Q: We have a loan secured by property that is not in a flood zone, but a shed that is also part of our collateral is in a flood zone. The original appraisal gave no value to the shed. However, an updated appraisal valued the shed at $500. The shed is insured for $500 but the deductible is $1,000. Is this the appropriate way to insure the shed?
A: If the bank has taken the shed as collateral then flood insurance would be required. However, the shed appears to have no insurable value based on the original appraisal. A flood insurance policy for $500 with a deducible of $1,000 provides no benefit to the borrower or the bank. Even with a $500 deductible there is no benefit. In this case, the bank should document the lack of insurable value that was in the first appraisal. While the second appraisal shows $500, the deductible is larger than the policy and further supports the lack of value for the building.
The preamble to the October 17, 2011 Federal Register states that insuring non-residential buildings to 100 percent of replacement cost value may not be practical in all cases. The bank, either by itself or in conjunction with the flood insurance provider or other appropriate professional, is permitted to use different methods to determine insurable value for non-residential property such as an appraisal based on a cost-value approach, the insurable value used in the hazard insurance policy (recognizing that adjustments may be needed since hazard policies do not cover foundations), a construction-cost calculation, or any other reasonable approach provided it can be supported. It is important for lenders to recognize that, when calculating the minimum amount of insurance that is required to be purchased, the insurable value is only relevant to the extent that it is lower than either the outstanding principal balance of the loan or the maximum amount of insurance available under the NFIP.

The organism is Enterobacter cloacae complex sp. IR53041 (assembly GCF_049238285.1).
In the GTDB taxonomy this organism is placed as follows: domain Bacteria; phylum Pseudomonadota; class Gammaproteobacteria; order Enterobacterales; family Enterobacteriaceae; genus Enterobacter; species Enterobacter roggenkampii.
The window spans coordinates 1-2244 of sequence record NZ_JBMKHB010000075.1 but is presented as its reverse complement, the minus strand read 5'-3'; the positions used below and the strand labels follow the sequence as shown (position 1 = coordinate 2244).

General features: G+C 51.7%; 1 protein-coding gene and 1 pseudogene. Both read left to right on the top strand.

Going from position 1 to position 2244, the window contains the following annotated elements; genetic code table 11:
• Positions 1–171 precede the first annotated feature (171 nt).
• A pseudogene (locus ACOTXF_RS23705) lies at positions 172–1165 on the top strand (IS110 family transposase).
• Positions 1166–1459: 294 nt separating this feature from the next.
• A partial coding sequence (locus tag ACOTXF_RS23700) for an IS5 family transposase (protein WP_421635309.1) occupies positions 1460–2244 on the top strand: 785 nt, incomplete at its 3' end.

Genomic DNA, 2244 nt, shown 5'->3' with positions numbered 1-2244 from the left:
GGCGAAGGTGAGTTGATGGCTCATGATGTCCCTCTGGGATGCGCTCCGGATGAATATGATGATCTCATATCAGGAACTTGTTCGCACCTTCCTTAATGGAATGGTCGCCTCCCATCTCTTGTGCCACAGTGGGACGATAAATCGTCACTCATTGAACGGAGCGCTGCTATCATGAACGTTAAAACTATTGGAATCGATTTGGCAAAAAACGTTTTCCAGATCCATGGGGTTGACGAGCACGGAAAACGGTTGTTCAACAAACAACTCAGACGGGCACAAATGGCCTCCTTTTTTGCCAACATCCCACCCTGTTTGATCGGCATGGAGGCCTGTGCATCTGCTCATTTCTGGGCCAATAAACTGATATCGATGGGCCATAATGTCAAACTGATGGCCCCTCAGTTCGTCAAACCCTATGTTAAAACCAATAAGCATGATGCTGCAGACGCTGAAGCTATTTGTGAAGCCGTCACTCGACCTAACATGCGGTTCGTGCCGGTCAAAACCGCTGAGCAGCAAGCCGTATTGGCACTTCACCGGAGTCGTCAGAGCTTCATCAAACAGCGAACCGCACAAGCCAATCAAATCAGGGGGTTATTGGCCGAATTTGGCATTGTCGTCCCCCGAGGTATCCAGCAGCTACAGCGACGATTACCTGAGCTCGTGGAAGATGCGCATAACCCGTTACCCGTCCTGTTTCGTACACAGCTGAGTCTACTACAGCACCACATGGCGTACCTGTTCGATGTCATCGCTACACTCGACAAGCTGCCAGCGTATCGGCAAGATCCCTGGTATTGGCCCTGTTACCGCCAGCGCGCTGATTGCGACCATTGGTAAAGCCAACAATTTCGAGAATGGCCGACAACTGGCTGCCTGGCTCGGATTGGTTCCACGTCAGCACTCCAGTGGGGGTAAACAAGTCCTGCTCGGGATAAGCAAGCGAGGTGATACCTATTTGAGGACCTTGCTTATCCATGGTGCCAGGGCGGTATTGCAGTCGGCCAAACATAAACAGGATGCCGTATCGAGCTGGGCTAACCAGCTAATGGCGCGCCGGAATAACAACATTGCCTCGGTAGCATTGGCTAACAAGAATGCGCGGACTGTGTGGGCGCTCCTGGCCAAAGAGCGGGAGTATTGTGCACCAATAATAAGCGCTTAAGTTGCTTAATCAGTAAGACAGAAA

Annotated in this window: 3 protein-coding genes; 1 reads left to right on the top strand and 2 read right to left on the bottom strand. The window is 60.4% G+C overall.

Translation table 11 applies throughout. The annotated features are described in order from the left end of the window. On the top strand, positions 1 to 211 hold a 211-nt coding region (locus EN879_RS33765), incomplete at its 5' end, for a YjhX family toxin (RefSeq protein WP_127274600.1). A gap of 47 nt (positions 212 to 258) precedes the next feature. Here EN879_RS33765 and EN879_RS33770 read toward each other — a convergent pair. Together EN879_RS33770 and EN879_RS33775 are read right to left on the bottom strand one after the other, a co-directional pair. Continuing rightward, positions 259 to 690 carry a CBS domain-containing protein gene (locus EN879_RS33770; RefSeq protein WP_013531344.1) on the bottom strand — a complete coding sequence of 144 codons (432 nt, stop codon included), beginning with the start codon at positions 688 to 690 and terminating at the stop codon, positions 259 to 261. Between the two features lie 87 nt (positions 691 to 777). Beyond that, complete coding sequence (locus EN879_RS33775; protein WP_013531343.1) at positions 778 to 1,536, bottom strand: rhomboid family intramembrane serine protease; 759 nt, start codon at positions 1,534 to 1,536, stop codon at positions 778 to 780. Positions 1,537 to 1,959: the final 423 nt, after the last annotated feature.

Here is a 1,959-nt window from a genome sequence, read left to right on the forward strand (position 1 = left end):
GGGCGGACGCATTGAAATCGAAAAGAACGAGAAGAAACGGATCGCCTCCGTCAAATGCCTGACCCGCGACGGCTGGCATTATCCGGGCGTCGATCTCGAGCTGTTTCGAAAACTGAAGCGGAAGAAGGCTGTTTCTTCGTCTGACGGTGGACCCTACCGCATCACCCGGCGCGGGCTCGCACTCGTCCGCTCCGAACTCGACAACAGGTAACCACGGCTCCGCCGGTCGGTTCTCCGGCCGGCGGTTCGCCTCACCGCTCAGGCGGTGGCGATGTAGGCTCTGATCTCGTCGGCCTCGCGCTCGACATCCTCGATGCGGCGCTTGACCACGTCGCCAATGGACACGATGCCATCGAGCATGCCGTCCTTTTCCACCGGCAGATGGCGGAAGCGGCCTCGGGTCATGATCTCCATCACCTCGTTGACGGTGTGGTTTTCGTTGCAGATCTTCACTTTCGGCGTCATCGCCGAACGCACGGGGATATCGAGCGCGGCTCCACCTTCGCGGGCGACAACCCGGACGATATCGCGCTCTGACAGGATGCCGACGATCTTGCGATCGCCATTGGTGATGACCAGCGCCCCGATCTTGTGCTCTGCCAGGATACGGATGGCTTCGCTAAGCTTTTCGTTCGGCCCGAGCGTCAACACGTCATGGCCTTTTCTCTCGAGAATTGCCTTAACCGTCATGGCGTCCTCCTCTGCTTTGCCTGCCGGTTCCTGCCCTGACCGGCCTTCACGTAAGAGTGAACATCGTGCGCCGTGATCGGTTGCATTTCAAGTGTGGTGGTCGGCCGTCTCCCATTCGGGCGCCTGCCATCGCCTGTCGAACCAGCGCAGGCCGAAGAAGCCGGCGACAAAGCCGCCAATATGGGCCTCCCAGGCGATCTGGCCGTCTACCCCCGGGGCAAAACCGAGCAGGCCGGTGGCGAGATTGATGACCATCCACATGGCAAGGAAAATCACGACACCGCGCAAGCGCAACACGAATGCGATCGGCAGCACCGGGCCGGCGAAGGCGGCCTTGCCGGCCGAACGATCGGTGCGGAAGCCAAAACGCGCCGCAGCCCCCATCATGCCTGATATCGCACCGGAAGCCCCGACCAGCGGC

Information regarding deductibles can be found in the FEMA Flood Insurance manual that is published primarily for insurance agents (http://www.fema.gov/business/nfip/manual.shtm).
– This Q&A was included in the materials from the FDIC New York Region Regulatory Teleconference: “Flood Insurance – Flood Insurance Compliance and an Examiner’s Perspective” which took place on December 3, 2012. These materials may be found here: https://www.fdic.gov/news/conferences/NY/2012-12-03.html